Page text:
In perusing the forum at Carbide3D, I learned of another software package that added more utility to the Shapeoko package. It is called EstlCAM and the two parts of it that really grabbed my attention are, the Surface Scanning and Trochoidial milling. Engineers, you might want to head down to the next paragraph..warning, layman not just stepping in it, but playing Barney Fife...in a red shirt, on Star Trek...)Surface scanning allows the machine to scan a three dimensional surface and use the scan data from that scan to convert planar milling to actually fit the surface. Trochoidial Milling allows a machine to cut harder material than it can using conventional milling, by removing more material with a smaller cutting surface area-much like overlapping mower cuts when the grass is too tall from all of the rain...Go straight in to 100% tall grass and the mower boggs and stalls, overlap the previous cut and the mower keeps going! It takes more time and more fuel but gets the job done by lowering the amount of cutter contact(friction) To quote a web service I have seen, “Dude, I want That!”
One challenge to using EstlCAM with The Carbide 3D Shapeoko is that the accompanying software uses GRBL firmware and EstlCAm uses its own. The good news is that the Carbide Motion Controller has an Erasable Programmable Read Only Memory (EPROM) chip that can be relatively easily reprogrammed through connection the a computer and following simple instructions to erase and reprogram(also called Flashing) it for use with either Carbide Motion or EstlCam. If the use of one to the other is occasional, Flashing is the most economical way to make the change-because the time to change is a few minutes, by simply flashing the controller board. If the swapping between is constant, a quicker way to go is to setup a second controller board set up for the other one, swapping one board for another. One issue that would ultimately arise is wear on the connection points, the type of connectors used in the Shapeoko are designed more for occasional cycling(unplug/replug) than any sort of consistent cycling, add to that 10 connectors that have to be moved (3 for switches, 4 for stepper motors, one usb cable and a power cable) with each controller board swap.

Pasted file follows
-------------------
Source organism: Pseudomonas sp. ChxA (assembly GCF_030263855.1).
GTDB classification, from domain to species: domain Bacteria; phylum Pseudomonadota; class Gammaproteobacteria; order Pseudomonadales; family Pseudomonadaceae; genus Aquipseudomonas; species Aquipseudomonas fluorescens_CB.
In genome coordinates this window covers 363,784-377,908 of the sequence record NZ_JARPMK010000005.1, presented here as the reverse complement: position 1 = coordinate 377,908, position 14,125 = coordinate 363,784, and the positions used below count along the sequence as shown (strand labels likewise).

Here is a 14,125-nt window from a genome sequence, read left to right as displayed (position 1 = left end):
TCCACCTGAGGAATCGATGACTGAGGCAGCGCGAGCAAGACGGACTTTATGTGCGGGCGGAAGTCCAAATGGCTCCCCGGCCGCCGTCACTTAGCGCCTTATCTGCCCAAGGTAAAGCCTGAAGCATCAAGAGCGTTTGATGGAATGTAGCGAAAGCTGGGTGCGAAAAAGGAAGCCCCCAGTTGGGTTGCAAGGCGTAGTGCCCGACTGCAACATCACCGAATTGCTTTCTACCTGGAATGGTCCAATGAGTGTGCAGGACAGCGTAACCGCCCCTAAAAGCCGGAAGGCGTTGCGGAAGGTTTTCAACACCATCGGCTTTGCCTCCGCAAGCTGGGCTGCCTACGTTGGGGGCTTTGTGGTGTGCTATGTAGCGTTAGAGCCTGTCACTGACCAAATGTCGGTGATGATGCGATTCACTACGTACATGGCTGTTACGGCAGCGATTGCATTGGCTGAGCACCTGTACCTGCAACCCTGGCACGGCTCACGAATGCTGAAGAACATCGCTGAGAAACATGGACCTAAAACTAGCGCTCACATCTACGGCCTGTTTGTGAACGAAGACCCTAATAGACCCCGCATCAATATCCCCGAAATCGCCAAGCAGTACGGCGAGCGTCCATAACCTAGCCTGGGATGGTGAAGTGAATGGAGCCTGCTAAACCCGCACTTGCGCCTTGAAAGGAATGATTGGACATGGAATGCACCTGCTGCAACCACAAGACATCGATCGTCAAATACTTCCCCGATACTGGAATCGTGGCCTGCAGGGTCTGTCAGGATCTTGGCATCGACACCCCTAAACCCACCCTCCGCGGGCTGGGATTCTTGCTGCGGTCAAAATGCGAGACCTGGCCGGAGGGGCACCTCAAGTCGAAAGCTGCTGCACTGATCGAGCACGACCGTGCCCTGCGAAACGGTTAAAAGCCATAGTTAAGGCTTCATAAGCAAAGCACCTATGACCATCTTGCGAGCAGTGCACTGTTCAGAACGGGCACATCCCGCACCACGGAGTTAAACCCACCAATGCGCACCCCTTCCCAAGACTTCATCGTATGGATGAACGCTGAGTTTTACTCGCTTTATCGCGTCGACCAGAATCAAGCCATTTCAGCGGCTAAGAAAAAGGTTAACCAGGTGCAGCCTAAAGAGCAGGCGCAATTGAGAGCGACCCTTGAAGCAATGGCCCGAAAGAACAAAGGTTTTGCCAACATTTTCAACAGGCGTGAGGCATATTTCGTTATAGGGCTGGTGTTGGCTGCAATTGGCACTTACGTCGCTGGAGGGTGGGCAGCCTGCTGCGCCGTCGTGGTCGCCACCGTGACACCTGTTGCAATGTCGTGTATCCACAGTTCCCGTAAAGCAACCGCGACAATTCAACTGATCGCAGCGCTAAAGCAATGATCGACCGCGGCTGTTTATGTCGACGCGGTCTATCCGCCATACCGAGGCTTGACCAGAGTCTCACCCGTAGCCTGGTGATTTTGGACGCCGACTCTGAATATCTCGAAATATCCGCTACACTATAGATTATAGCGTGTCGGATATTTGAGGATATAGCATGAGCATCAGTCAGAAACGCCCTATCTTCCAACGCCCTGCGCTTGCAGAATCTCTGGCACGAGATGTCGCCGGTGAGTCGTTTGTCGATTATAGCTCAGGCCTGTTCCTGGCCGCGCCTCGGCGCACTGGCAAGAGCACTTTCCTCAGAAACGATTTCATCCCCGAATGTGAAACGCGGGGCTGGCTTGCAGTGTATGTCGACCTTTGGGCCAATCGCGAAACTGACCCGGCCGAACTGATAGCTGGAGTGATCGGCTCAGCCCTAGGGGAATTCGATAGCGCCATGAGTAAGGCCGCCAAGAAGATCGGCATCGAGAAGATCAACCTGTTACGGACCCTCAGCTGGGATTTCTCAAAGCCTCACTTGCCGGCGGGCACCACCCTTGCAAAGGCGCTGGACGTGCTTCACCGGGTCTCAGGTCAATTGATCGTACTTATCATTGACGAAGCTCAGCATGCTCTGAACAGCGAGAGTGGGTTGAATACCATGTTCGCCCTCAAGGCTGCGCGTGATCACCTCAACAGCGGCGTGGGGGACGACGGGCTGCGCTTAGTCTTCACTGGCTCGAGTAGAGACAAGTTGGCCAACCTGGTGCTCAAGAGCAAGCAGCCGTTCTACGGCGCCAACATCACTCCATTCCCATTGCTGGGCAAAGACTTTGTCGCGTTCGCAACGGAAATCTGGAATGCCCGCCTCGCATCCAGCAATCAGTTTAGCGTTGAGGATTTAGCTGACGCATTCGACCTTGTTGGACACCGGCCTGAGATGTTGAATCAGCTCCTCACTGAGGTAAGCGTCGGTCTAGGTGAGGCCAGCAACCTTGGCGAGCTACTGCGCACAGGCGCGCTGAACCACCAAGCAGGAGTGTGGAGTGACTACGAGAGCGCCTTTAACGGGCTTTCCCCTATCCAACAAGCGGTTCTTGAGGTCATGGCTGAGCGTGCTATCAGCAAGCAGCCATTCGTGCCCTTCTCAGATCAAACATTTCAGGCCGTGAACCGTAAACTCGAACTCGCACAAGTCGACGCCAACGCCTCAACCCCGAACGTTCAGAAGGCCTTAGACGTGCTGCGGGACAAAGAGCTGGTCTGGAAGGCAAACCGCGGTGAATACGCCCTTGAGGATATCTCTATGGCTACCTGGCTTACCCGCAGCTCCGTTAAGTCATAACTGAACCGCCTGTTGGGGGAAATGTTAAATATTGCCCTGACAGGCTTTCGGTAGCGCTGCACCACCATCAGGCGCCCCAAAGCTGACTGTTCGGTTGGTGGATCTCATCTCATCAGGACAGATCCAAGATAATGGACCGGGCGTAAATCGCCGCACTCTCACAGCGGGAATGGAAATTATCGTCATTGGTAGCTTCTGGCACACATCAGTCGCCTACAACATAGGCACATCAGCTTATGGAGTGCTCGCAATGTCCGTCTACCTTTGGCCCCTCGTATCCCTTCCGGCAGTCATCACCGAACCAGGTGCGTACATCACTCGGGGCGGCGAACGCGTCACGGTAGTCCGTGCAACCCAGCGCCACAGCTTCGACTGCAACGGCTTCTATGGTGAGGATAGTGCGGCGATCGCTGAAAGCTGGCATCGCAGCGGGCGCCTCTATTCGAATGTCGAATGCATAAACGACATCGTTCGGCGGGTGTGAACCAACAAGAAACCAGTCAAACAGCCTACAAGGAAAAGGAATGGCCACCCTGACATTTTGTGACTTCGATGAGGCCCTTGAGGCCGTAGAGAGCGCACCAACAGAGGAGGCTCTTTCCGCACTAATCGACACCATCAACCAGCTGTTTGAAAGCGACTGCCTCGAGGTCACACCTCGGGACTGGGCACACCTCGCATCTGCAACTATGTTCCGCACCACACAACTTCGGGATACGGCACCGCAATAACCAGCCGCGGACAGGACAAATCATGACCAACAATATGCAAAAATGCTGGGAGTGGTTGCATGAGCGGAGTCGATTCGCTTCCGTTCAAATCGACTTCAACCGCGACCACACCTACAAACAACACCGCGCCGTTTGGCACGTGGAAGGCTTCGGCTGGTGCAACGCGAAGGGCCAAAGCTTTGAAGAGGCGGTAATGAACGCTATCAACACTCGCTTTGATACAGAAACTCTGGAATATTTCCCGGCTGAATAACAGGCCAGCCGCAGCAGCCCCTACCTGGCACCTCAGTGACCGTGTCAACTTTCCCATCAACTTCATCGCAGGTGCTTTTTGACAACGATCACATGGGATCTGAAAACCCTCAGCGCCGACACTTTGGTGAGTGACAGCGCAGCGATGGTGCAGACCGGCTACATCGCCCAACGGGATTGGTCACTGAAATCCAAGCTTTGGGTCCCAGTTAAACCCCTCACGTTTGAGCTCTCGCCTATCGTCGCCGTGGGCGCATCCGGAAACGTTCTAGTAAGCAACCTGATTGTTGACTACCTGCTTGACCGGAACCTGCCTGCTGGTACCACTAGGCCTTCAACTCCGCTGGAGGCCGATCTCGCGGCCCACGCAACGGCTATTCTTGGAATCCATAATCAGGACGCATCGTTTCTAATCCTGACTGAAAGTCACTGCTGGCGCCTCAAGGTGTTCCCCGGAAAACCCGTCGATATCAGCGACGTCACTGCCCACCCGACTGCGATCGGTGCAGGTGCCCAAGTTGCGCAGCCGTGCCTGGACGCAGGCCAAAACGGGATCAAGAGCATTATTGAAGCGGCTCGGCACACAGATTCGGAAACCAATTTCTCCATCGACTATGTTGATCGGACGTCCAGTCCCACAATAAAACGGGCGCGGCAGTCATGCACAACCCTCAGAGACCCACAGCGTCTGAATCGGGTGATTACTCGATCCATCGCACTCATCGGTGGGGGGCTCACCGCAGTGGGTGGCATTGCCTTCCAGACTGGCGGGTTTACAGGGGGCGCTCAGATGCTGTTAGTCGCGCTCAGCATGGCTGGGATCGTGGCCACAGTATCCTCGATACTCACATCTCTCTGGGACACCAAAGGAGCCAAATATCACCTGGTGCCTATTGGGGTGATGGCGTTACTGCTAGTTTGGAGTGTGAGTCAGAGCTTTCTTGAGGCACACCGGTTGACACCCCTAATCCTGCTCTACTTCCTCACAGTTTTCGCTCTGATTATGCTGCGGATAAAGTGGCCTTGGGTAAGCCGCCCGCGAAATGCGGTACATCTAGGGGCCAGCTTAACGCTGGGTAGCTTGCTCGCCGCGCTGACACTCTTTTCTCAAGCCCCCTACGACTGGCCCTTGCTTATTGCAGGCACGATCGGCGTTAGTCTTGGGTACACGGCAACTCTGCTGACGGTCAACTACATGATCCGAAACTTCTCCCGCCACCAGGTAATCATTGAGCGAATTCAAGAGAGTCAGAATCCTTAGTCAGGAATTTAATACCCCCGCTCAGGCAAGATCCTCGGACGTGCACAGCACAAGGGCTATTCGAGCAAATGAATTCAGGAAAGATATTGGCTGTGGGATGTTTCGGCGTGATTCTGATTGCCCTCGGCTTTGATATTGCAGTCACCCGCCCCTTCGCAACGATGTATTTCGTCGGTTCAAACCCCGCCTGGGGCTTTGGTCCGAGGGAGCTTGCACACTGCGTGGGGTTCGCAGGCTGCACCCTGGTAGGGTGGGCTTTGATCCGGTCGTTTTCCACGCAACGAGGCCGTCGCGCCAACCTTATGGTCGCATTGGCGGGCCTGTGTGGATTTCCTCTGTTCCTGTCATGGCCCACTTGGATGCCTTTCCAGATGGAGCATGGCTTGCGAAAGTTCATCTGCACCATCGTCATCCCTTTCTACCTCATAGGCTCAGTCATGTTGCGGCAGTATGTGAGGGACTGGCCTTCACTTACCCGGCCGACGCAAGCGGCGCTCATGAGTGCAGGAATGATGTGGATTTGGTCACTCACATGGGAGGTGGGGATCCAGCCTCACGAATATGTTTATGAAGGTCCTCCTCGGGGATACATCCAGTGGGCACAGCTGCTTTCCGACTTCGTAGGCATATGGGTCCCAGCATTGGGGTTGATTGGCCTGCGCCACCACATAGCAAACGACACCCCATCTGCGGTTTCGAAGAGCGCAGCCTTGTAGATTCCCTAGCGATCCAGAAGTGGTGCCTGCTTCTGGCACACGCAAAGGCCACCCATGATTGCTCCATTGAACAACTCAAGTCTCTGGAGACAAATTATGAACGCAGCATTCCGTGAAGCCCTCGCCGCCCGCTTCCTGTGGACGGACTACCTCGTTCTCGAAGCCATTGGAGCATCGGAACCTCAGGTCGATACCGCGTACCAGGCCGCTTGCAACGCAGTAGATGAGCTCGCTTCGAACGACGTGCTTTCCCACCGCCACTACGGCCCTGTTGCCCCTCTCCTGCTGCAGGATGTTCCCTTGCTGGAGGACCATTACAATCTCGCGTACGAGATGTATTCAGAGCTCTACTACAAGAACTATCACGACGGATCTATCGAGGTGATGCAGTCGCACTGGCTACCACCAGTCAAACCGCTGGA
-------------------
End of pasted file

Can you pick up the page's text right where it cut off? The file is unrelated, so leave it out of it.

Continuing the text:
A better answer is to use switches, allowing the contacts of the switch to deal with the wear of cycling on the connectors-something switches are designed to do!
One of the more skilled, patient and experienced Shapeoko owners, Jim Amos (jimidi) made up what I believe is the ultimate way of doing this here: http://community.carbide3d.com/t/whats-better-than-one-cm-controller-two-of-course/3378 He has it set up to simply insert a three prong key that pushes three switches! I admired and even lusted after his setup, but knew what had taken him a good bit of time to plan, collect supplies, execute and polish, would be more of a time challenge to me than the more immediate answer I needed.